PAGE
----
"Who’s Afraid of ISIS?" eschews familiar debates about the status of ISIS as an existential threat to the West, with the aim of submitting those types of arguments to a reasoned examination of the political place of anxiety itself. This collection concerns itself with the doxologies that attend such arguments, or with that which, as Bourdieu wrote, "goes without saying becomes it comes without saying" and so become the unexamined points of departure for contentions about ISIS that may, for that very reason, hold entire life worlds together. This book was originally published as a special issue of Critical Studies on Security.
Table of Contents
1 ‘Who’s Afraid of ISIS?’ Security doxa and the doxa of insecurity Daniel Bertrand Monk 2. Towards a doxology of war Daniel Bertrand Monk 3. Instilling judgement: counter-narratives of humour, fact and logic Hedvig Ördén 4. Fear in the crowd or fear of the crowd? The dystopian politics of fear in international relations Eric Van Rythoven 5. ‘Who’s Not Afraid of ISIS?’ M. L. deRaismes Combes 6. Imag(in)ing the severed head: ISIS beheadings and the absent spectacle Jessica Auchter 7. Forgetting ISIS: enmity, drive and repetition in security discourse Charlotte Heath-Kelly 8. Security games: the coded logics of the playable war on ISIS Laini Kavaloski 9. Evil™ — Islamic State, conflict-capitalism, and the Geopolitical Uncanny Amanda E. Rogers 10. Threat inflation as political melodrama: ISIS and the politics of late modern fear Daniel J. Levine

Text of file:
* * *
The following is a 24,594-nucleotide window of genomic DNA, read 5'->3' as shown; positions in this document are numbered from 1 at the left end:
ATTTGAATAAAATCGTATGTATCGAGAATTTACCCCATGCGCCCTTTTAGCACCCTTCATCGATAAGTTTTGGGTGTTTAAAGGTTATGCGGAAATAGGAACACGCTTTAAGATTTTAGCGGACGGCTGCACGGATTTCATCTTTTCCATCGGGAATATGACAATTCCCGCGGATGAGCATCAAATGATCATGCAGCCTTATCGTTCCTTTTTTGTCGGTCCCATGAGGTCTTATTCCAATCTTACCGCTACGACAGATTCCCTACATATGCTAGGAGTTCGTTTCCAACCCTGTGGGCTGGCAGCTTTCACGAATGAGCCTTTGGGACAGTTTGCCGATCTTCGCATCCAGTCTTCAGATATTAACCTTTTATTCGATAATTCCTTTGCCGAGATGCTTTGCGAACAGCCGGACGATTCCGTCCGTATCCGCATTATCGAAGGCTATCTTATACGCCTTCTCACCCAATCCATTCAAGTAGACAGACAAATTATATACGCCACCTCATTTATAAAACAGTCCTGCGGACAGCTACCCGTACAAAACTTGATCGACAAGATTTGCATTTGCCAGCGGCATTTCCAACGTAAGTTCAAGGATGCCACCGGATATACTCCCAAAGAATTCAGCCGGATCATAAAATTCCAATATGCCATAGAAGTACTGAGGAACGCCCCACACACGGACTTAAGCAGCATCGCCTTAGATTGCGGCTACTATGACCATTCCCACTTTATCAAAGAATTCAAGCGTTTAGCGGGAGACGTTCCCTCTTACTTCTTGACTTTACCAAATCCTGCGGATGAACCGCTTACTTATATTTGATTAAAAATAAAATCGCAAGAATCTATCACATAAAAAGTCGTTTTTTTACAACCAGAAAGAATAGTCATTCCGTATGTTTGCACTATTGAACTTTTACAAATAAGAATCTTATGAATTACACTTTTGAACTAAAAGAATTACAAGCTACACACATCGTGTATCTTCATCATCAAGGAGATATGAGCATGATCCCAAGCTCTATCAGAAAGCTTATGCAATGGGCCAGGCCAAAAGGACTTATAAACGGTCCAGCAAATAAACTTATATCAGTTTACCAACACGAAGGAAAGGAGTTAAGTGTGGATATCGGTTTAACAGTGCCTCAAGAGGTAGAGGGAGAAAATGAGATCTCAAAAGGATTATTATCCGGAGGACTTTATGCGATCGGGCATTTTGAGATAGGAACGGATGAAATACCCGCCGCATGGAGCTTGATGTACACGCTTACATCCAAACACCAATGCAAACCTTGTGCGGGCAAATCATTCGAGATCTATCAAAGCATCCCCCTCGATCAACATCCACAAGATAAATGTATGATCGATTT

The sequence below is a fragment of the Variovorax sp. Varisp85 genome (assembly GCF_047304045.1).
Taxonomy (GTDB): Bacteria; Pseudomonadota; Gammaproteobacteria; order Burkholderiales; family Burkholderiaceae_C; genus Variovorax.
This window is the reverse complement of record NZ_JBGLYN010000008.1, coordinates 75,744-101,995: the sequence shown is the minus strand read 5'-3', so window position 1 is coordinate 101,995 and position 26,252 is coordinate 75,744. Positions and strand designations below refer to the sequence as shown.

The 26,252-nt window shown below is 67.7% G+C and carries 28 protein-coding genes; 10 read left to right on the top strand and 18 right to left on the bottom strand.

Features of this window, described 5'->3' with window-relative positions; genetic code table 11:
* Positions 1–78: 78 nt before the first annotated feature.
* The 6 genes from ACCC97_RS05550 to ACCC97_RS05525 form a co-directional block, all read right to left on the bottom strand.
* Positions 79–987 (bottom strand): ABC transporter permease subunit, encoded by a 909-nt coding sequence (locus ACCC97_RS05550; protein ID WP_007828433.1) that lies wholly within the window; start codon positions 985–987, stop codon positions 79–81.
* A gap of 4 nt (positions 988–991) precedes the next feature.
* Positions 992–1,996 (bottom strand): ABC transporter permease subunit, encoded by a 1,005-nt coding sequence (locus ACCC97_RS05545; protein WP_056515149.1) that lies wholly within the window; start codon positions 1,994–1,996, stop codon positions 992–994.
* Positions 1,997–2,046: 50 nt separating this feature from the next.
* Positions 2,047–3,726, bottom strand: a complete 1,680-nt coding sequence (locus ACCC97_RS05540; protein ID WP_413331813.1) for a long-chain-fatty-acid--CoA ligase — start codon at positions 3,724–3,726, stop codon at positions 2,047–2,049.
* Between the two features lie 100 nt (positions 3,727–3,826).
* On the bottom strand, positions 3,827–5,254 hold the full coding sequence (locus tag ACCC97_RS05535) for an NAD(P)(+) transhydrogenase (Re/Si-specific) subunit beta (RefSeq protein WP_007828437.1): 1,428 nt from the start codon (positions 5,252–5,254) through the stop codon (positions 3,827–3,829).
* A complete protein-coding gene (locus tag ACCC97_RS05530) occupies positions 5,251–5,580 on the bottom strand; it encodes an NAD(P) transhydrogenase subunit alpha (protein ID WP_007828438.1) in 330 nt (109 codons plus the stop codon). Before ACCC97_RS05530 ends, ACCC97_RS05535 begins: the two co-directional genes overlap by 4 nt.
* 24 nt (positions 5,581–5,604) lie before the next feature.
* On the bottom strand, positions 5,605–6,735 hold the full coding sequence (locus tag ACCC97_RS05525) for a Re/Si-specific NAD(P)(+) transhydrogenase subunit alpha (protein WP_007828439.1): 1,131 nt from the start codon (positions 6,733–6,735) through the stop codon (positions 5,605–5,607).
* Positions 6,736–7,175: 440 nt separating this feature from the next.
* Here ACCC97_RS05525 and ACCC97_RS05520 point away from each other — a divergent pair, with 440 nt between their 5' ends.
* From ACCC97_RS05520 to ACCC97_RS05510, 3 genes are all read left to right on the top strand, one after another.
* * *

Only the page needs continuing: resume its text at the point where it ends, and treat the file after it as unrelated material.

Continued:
Daniel Bertrand Monk holds the George R. and Myra T. Cooley Chair in Peace and Conflict Studies at Colgate University, where he is a professor of Geography and Middle Eastern and Islamic Studies. He is the author of An Aesthetic Occupation as well as a number of other studies on war. Monk has been awarded a Mac-Arthur Foundation Fellowship in International Peace and Security, as well as a Woodrow Wilson Fellowship for his research on critical theories of contemporary conflict.